Food Grade Diatomaceous Earth

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It does not take long to do a quick search online about the magical powers of Diatomaceous Earth.

From humans to pets and animals, to gardens and bed bugs to heavy metal detox and cleansing, food grade D.E. is causing quite the stir as a natural alternative to a wide range of day to day nuances.

Diatomaceous Earth isn’t a really known substance, but gaining traction at the moment. It’s especially getting popular for people who care about their health a lot.

Food Grade Diatomaceous Earth vs Regular?

It’s an extremely popular supplement. Food Grade diatomaceous earth is otherwise known as silica. Majority of diatomaceous earth (DE) contains silica. There are many committed followers to the use of DE. There are all sorts of claims that are being thrown around such as the ability to prevent diseases that limit cognition and prevent/counter skin related problems. It’s considered the one size fit all solution for many users.

Let’s explain DE in detail so you can understand the ins and outs of this substance.

DE consists of fossilized algae that have lived thousands and thousands of years ago. These algae once inhabited the Earth in ancient times. After, the algae has died – their shells are slowly converted into what is known DE. Yes, DE consists of fossilized organisms.

One of DE’s unique properties is the ability to be very permeable. Because, of this property it is used in many industries. You can find DE in toothpaste, explosives, in certain spices, and even coffee creamers. You can see how DE can be used in a variety of ways.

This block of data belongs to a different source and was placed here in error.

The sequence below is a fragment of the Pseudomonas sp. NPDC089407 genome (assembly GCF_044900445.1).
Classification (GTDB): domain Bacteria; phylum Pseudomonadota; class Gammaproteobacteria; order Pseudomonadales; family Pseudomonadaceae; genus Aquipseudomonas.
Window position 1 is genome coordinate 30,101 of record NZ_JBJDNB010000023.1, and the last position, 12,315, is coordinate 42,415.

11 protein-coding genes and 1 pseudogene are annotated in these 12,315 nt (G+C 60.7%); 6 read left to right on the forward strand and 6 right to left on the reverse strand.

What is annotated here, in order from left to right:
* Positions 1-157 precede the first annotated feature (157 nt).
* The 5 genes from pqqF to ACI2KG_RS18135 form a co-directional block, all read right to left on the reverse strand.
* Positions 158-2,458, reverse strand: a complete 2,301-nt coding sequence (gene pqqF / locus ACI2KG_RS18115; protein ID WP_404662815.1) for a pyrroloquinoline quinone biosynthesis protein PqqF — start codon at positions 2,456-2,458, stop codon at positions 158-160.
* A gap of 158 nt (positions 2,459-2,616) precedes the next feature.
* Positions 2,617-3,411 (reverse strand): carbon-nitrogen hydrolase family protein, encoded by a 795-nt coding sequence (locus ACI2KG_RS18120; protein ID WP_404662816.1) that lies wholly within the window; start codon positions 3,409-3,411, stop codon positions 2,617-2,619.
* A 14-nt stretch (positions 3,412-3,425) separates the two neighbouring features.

DE consists of three ingredients: silica, alumina and iron oxide. The last two substances are a minority compared to 90%+ silica within DE. There are also claims that DE contains other minerals as well such as: sodium, magnesium, boron and so much more.

What’s interesting is that these claims can be true. Since, DE consists of fossilized algae (fossil shell flour) – the composition of the substance will depend on where it is found. DE has been found all over the world. Due to different geological structures of these places, the composition of the DE will be different. DE has been found in Germany, Czech Republic, United States, and the United Kingdom. (1)

When doing research on DE, it’s important to note that because of the high concentration of silica; you are asking whether silica can provide any benefit for you.

There is an answer to that. Many scientific studies has been conducted on silica. What’s also interesting to note is the various nicknames that the silica goes through. The wide range of names include: diatomite, amorphous silica, and kieselgur.

Possible Diatomaceous Earth Side Effects?

Should you breathe diatomaceous earth or eat it?

As you conduct more research on DE, you’ll eventually slam yourself into something alarming. The government advises you to not take DE within its purest state. The reason being is that inhaling a substance that contains 100% silica, will eventually damage your lungs. You’ll end up developing a variety of problems for your lungs. When DE is goes under the process of crystallization, the DE turns into a substance that can be dangerous to your health.